Introduction:Fournier’s gangrene is a rapidly progressive necrotizing soft tissue infection with very high mortality and is due to evolving synergistic polymicrobial infections of aerobes and anaerobes in perineum and genital area. Multiple predisposing factors include diabetes mellitus, alcoholism, immunosuppression, renal and hepatic disease. In the vast majority of cases, scrotum is most commonly affected.
Case Presentation:The prognosis of the disease is not limited to the patient’s age, disease extent, and comorbidities. Treating such cases is always challenging for a surgeon and requires high expertise and quick decision.
Conclusions:The aim of this report is to share our experience of a multimodal and multidisciplinary approach to this disease in peripheral hospital with resource constraints.
Fournier’s gangrene (FG) is a rapidly evolving synergistic, polymicrobial, necrotizing soft tissue infection of the perineum and the genital area (1, 2). In the majority of cases, scrotum is most commonly affected (1). It is no doubt a surgical emergency (3) requiring aggressive surgical debridement and antibiotics (4). Fecal diversion used in Fournier’s gangrene gives conflicting results (2, 5). There is no clear evidence of the usefulness of a stoma in the treatment of this disease (5). Despite advances in surgical care, the mean expected mortality rate worldwide is approximately 25% (6) but varies widely from 0% to 76% (7). Emergency surgery does often expose the testis shamefully. Applying negative pressure wound therapy (NPWT) over exposed testis invites various innovative ideas and throws a challenge to the surgical mind. Reconstruction of the scrotum was also an additional challenge. The aim of this report is to share the experience of multimodal and multidisciplinary approaches to this disease.
2. Case Presentation
A thirty-seven years old male with no known comorbidities developed perineal abscess of 04 days duration and underwent incision and drainage (I&D) at a civil hospital. On post-operation day 02, he developed fever and noticed swelling in scrotum and foul-smelling pustular discharges from the wound (Figure 1A). He then reported to our hospital and was diagnosed with Fournier’s gangrene with abdominoperineal necrotizing soft-tissue infection (NSTI). He underwent emergency debridement.
Intra-operation findings (Figure 1B) were as follow: (1) thick purulent discharge from previous I&D wound; (2) extensive edema of scrotum along with black gangrenous spot (2 × 2 cm); (3) dishwater pus; (4) thrombosed vessels; (5) testis and cord structures appeared viable.
He underwent serial debridement and multiple wet-to-dry antibiotic dressings. He also underwent laparoscopy-assisted diversion loop transverse colostomy on post-operation day 07 (Figure 2A). Two sessions of modified NPWT were given after creation of sub-inguinal pouch (Figure 2A). Testis was fixed in the previously created pouch (Figure 3B - C). Split skin graft (SSG) cover was placed over the remaining healthy raw wound (Figure 2B). He then underwent a restoration of bowel continuity after eight weeks of stoma creation. Now, the patient has healed all his wounds and is happy.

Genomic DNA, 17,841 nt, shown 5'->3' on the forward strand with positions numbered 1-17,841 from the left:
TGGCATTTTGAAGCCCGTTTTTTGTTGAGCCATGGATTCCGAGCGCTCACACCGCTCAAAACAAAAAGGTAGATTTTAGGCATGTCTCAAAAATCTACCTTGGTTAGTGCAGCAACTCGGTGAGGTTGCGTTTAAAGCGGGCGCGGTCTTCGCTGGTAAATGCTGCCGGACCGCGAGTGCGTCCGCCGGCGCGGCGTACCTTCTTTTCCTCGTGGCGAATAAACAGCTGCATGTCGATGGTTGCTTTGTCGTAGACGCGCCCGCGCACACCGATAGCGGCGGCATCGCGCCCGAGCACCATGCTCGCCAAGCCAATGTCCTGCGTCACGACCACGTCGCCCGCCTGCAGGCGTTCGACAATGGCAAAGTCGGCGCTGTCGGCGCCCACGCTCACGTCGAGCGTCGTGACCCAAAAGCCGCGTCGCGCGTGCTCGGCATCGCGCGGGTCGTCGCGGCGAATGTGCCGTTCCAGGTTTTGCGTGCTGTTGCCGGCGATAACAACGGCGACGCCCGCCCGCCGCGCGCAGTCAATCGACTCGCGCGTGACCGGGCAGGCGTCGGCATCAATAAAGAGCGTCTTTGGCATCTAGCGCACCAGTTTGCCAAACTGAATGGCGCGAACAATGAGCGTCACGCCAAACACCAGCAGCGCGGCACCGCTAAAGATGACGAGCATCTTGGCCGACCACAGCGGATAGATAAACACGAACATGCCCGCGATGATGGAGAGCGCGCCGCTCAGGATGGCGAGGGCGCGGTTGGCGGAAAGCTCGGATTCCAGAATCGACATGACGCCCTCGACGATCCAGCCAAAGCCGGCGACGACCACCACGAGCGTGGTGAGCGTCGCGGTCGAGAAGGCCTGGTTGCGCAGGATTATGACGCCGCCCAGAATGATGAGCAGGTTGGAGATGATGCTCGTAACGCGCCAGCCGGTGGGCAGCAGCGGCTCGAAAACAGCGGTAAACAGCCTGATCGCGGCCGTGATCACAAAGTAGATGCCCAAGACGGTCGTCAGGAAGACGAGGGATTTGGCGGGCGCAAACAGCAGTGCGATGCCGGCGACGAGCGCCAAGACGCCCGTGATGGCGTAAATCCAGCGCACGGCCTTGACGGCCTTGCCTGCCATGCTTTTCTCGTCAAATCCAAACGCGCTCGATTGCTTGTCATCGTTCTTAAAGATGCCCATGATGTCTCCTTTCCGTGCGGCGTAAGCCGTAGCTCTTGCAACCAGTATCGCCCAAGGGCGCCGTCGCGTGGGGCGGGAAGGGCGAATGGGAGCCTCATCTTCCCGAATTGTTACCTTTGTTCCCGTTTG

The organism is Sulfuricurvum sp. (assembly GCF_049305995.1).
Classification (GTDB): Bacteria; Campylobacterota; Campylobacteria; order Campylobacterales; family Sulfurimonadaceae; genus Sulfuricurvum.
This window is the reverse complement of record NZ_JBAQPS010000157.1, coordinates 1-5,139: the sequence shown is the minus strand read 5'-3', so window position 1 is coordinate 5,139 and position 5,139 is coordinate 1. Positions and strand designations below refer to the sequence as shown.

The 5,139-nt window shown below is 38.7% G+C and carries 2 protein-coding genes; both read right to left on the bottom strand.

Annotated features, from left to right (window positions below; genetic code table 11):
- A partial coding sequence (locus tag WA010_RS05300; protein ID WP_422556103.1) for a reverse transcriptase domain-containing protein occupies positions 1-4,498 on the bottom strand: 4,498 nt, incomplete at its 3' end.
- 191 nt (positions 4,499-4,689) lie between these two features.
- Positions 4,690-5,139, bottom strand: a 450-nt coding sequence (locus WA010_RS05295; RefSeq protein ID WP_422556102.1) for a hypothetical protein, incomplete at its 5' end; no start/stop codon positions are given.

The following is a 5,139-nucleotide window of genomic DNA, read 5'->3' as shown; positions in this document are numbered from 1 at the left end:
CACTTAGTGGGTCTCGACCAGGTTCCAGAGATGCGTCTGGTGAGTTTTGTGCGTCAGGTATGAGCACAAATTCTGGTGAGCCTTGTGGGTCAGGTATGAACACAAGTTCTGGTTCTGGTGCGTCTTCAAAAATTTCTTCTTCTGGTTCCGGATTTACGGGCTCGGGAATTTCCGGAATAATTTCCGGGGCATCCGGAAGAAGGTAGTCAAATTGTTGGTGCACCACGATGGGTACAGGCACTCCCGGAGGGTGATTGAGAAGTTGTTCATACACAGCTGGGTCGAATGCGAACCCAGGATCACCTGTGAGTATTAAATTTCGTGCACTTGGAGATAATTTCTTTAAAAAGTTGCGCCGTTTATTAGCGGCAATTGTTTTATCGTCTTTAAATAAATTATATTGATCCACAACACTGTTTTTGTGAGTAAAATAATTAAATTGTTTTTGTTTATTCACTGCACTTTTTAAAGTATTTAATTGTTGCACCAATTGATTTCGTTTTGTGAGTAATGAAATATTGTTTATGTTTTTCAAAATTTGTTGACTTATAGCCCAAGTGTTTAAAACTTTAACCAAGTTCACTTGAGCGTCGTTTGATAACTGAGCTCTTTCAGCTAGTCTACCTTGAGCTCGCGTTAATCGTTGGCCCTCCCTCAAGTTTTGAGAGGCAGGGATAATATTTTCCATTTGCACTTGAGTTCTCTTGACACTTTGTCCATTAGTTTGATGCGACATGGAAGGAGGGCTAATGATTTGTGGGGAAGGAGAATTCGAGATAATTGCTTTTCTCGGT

As Fournier’s gangrene is a rapidly progressing and potentially fatal condition, emergency debridement and antibiotics are first-line treatments. The proximity of the wound to the anal canal posed a challenge due to frequent soiling of the wound with fecal matter. Hence, we decided to perform diversion colostomy and subsequent NPWT. Various authors performed stoma formation to protect the wound from fecal contamination (2, 8, 9). However, the problem in mind was the placement of testis and reconstruction of the scrotum. It was then decided to create a sub-inguinal pouch so that testis could be saved from drying and was performed. We preferred the laparoscopic approach over open procedure as there is a better outcome in laparoscopic stoma creation in many studies (10, 11). Laparoscopy-assisted diversion colostomy was performed, and then sub-inguinal pouch was created. We used two ports technique where 10 mm umbilical port was used camera port, and another 5 mm port was placed at our marked site for transverse colostomy. Second port was used to hold the transverse colon, and later on, it was converted to transverse colostomy site. Such laparoscopy-assisted technique saved intra-operation time and reduced morbidity of the patient. Ratan et al., in one of their studies, described the temporary placement of testis in sub-inguinal pouch and placement to other opposite hemiscrotum (12). However, both hemiscrotum was extensively involved and gangrenous. Hence, testis was placed in the newly created pouch and fixed on both sides. Modified NPWT was applied. Due to difficulty in getting a proper NPWT machine and accessories at peripheral set up, modification of the technique was done as per available resources as described by Singh et al. in his study (13). In this modified NPWT, properly sterilized polyurethane (car seat) foam and a suction machine were used to generate negative pressure suction (13). After two more sessions of modified NPWT, reconstruction of scrotum was planned as there was a huge scrotal skin loss. SSG over testis appeared a huge challenge for a general surgeon in peripheral setup. SSG was done for reconstruction of Scrotum. Restoration of Bowel continuity was done after eight weeks. There was no mortality or morbidity occurred. Patient satisfaction was 100%.
Treatment of Fournier’s gangrene may sometime require a multimodal and multidisciplinary approach. Stoma creation and NPWT reduce the hospital stay. Laparoscopy-assisted colostomy is a better modality of fecal diversion. Sub-inguinal pouch can be used as one of the options for placing testis when there is no scrotum left for reconstruction.
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